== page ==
This innovation philosophy has meant that some companies have had to re-invent how they do business and R&D. Kjell says there are two options:

  • Create clear cut separations within the business, whether this means creating the Steve Jobs pirate approach within an organisations or actually outsourcing R&D to a third party in return for a 20-30% stake in that business.
  • The alternative is to attempt to straddle the two worlds in a more open-reined system that invites ad-hoc collaborations with outside partners while breaking down the silos within the corporate structure. “You need pretty sophisticated systems to make this happen,” says Nordström, “It becomes all about people arbitrage.”

With this concept of innovation and creativity comes pit falls. Every business would love some of Apple’s magic pixie dust but do not fully appreciate the lengths that Apple, Google and Facebook have gone to create that environment. Chris Barez-Brown, once of the ?Whatif! company in London, now advises and presents on what companies can do to create this innovative culture from the leadership level down.

“Innovation is at the top of the agenda right now because as companies we’ve done everything else: cost reductions, customer relationships, engagement. The basics have all been done.” 

I think that although this is recognised by a number of leaders worldwide as a concept, there is always the issue of buy-in. It’s like employee engagement, everyone knows that motivated staff are more productive than unmotivated staff, but some find it difficult to actually implement a culture that encourages and supports this concept.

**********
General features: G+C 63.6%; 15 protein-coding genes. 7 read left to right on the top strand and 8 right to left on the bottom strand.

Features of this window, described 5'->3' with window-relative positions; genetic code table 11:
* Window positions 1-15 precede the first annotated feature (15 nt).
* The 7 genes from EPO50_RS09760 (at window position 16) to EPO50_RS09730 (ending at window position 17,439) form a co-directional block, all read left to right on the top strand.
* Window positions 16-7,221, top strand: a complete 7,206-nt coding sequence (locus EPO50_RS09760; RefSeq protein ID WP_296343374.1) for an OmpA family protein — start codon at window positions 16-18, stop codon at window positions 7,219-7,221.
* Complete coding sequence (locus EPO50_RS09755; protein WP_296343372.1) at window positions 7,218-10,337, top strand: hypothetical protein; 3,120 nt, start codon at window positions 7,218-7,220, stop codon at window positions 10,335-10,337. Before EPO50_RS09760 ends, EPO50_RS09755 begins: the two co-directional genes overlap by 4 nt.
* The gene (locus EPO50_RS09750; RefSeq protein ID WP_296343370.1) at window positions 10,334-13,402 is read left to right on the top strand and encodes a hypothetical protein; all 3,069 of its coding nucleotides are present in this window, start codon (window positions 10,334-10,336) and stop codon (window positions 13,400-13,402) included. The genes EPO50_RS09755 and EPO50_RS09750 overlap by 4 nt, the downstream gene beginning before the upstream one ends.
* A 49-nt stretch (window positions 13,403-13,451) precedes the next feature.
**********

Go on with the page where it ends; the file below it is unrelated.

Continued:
Chris talks about “finding the Elvis in the room”, something which he takes from Bono of U2 fame. Bono would walk into a room on one of his charity fund raising missions and ask who was Elvis?, in most part everyone knew who this person was and as such Bono would know who he needed to get on board. Chris uses this technique in business, he finds the person in a leadership role than understands and appreciates what innovation is all about and then utilises this sponsor to champion what is required in the business and to gain support from others.

Not unlike employee engagement, the key to leadership buy-in for innovation is to find what people are passionate about, what their values are and dealing with cynics and concerns. R&D is an expensive and risky business and to drive innovation you must make the leaders aware that there will be failures along the way, but for all the failures that they will encounter, the one idea that is a success will pay for the errors 100 times over.

From my perspective, Innovation is a key attribute no matter what industry you are in. I have heard some outstanding speakers in my time at Benchmark For Business including Marcus Buckingham, Dan Heath and Patrick Lencioni on subjects from leadership to talent management to playing to your strengths and I think the time has come when creativity and innovation need to be as important to organisations in order to allow them to stay ahead of the game and create long term success.

You can see Kjell Nordstrom and Chris Barez-Brown speaking in Manchester on the 14th September 2011 and I for one can’t wait.

The original article from CNBC from which my thoughts have been generated and quotes used can be found at: